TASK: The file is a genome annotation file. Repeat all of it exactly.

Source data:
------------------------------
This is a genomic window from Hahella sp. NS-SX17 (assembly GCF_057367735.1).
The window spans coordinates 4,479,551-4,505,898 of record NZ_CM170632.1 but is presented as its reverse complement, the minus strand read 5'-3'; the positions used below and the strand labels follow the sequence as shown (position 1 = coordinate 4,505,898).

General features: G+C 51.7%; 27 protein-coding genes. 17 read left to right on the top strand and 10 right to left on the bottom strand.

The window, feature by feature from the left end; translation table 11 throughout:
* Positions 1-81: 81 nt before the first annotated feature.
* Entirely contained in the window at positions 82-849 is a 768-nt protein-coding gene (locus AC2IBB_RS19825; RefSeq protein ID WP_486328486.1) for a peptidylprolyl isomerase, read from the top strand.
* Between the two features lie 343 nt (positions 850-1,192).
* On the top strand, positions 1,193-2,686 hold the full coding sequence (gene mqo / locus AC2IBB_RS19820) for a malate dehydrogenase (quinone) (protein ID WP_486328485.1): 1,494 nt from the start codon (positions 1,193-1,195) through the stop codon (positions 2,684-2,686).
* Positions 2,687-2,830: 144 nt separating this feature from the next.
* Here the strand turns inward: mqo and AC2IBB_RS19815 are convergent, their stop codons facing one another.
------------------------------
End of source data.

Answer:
This is a genomic window from Hahella sp. NS-SX17 (assembly GCF_057367735.1).
The window spans coordinates 4,479,551-4,505,898 of record NZ_CM170632.1 but is presented as its reverse complement, the minus strand read 5'-3'; the positions used below and the strand labels follow the sequence as shown (position 1 = coordinate 4,505,898).

General features: G+C 51.7%; 27 protein-coding genes. 17 read left to right on the top strand and 10 right to left on the bottom strand.

The window, feature by feature from the left end; translation table 11 throughout:
* Positions 1-81: 81 nt before the first annotated feature.
* Entirely contained in the window at positions 82-849 is a 768-nt protein-coding gene (locus AC2IBB_RS19825; RefSeq protein ID WP_486328486.1) for a peptidylprolyl isomerase, read from the top strand.
* Between the two features lie 343 nt (positions 850-1,192).
* On the top strand, positions 1,193-2,686 hold the full coding sequence (gene mqo / locus AC2IBB_RS19820) for a malate dehydrogenase (quinone) (protein ID WP_486328485.1): 1,494 nt from the start codon (positions 1,193-1,195) through the stop codon (positions 2,684-2,686).
* Positions 2,687-2,830: 144 nt separating this feature from the next.
* Here the strand turns inward: mqo and AC2IBB_RS19815 are convergent, their stop codons facing one another.